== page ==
Kellin v. Lynch/AmericanWest (CA1 9/10/19)

It used to be that supersedeas bonds were obscure, mentioned only by a brief and vague rule, governed by common law and common sense. Few lawyers knew much about them and there weren’t many cases. Then various interests weaponized them and the legislature had to step in. Now we have a statute (12-2108), and a lengthy rule (ARCAP 7), and various changes in both from time to time. The result is that few lawyers know much about them but this is the tenth supersedeas-bond case we’ve blogged.

This special action is about supersedeas bonds on appeal of garnishment judgments.

Its a small piece of long, convoluted litigation spanning several appeals in which debtors appear to be using every conceivable legal maneuver to avoid paying an out-of-state judgment. The court recounts its history at length. This seems unnecessary — and, though not long by CA1 standards, the opinion would indeed have been better at half the length — but in the end there turns out to be a reason for it.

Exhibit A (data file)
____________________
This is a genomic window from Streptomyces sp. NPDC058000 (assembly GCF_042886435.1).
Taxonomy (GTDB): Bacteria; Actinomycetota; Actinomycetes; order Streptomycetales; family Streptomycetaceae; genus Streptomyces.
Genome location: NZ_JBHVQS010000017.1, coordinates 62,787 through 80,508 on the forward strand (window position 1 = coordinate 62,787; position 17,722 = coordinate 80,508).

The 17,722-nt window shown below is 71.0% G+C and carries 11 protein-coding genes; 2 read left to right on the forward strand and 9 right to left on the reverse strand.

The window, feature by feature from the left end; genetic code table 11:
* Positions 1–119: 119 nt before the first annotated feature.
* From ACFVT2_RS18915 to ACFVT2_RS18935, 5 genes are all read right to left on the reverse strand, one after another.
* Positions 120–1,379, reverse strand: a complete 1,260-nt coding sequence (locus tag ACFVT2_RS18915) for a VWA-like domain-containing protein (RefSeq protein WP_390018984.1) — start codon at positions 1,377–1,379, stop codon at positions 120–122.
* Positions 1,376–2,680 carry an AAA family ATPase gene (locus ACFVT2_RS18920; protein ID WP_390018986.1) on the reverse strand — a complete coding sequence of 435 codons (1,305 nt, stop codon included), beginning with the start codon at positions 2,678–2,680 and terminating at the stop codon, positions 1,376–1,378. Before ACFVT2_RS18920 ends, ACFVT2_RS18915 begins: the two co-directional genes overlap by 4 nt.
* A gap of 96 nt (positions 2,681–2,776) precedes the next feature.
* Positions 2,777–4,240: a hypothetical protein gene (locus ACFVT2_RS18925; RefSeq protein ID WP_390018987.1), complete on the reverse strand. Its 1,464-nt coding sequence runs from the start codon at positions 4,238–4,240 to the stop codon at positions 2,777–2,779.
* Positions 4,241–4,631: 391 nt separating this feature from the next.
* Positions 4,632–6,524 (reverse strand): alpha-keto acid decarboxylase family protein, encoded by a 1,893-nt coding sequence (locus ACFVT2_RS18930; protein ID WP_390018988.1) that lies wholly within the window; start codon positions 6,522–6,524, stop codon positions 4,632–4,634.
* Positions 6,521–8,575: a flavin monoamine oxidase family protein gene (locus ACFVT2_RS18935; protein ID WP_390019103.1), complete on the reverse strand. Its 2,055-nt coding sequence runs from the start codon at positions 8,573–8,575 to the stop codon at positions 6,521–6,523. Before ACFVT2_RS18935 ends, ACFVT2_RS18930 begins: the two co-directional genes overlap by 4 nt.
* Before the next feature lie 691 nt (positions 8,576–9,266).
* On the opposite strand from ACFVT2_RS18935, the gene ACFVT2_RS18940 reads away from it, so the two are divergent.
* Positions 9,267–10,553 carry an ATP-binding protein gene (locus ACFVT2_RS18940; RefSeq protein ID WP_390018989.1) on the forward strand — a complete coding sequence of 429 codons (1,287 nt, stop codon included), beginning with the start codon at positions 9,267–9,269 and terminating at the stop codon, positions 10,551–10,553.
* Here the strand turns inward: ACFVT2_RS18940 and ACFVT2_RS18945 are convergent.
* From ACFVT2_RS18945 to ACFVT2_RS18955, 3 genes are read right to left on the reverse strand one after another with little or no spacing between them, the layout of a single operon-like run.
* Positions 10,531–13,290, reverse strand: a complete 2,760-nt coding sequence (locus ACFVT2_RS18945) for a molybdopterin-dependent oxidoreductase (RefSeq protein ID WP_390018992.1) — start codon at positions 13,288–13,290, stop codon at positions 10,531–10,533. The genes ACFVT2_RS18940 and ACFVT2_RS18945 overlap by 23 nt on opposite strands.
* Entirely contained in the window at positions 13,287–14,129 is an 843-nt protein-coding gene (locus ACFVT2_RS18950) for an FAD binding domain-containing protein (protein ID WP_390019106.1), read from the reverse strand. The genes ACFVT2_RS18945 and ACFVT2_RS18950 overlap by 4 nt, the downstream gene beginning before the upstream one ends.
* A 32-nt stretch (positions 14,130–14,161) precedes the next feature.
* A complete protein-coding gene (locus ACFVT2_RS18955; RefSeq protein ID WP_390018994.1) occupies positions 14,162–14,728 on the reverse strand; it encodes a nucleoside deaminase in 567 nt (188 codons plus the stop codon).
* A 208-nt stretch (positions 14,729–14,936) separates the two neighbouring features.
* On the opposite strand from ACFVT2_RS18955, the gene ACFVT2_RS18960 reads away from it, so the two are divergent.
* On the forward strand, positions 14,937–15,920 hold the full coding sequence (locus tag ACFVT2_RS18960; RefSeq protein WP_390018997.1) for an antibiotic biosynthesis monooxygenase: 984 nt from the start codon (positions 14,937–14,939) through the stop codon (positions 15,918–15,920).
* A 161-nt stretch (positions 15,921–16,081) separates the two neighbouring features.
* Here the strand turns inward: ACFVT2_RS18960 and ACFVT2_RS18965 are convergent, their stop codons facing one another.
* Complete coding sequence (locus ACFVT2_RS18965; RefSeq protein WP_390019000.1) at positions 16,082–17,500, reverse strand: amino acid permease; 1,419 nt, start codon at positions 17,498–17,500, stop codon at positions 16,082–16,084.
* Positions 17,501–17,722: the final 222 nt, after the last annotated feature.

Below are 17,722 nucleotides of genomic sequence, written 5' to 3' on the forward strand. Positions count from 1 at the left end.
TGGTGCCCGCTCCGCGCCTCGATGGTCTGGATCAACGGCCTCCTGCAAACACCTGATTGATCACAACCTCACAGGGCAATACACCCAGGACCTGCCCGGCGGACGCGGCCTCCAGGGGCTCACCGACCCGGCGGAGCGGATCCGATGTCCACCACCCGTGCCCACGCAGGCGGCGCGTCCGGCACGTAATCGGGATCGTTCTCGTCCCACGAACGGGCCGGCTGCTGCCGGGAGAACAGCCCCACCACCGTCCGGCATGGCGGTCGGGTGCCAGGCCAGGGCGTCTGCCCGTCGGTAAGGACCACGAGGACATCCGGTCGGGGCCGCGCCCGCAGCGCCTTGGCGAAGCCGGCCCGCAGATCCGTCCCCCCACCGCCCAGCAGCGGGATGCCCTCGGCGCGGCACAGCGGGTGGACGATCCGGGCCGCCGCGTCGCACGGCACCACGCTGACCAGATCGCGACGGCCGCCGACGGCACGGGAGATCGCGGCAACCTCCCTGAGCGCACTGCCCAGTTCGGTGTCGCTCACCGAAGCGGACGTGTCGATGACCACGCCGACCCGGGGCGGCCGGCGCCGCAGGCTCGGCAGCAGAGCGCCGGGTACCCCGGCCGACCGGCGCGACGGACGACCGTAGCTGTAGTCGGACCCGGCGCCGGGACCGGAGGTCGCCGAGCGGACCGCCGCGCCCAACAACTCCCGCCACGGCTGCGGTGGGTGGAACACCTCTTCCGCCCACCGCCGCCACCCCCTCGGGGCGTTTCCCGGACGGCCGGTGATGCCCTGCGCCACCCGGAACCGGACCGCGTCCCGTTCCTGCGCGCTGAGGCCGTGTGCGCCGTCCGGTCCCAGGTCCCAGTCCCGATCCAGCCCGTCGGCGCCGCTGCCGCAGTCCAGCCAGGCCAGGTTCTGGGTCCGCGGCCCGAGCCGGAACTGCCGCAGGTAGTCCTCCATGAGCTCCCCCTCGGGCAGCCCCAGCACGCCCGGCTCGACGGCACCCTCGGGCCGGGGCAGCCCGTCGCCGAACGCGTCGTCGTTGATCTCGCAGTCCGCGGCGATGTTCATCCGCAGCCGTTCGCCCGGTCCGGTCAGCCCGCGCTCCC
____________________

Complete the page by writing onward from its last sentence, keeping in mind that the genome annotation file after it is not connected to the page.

Creditor garnished two of Debtor’s bank accounts; one held about $70,000 and the other about $400,000. Over Debtor’s objection Creditor took garnishment judgments. Debtor appealed them. She asked the trial court to waive supersedeas bonds under Rule 7(a)(6), the funds in the accounts being their own security.  Creditor argued that bonds were required and appropriate under Rules 7(a)(4) and 7(a)(9). After argument the trial court, citing only Rule “7”, ordered a $50,000 bond for each garnishment judgment. Debtor took this special action.

The Court of Appeals accepted jurisdiction, for reasons mentioned in context below. The record doesn’t know the reasons for the trial court’s order, Debtor having not included in it a transcript of the relevant hearing. So the order will be affirmed if it could have been correct for any reason.

The court now discusses rules 7(a)(4) and 7(a)(9) at some length before revealing that the discussion is unnecessary because those rules don’t apply any more. The new rule, 7(a)(6), has applied since last January. (This rule’s novelty is the court’s reason for accepting special action. That really could have gone the other way; nothing here cries out for immediate interpretation.)

So, Debtor is right about which rule applies. It allows a court to protect the status quo and to protect the adverse party against loss potentially caused by the stay.  The court agrees with Debtor that having the funds protected in the bank accounts protects the status quo. So, since 7(a)(6) — unlike other parts of the rule — is permissive, it would have allowed the trial court to waive the bonds. But the court didn’t and the question is whether the rule allows that.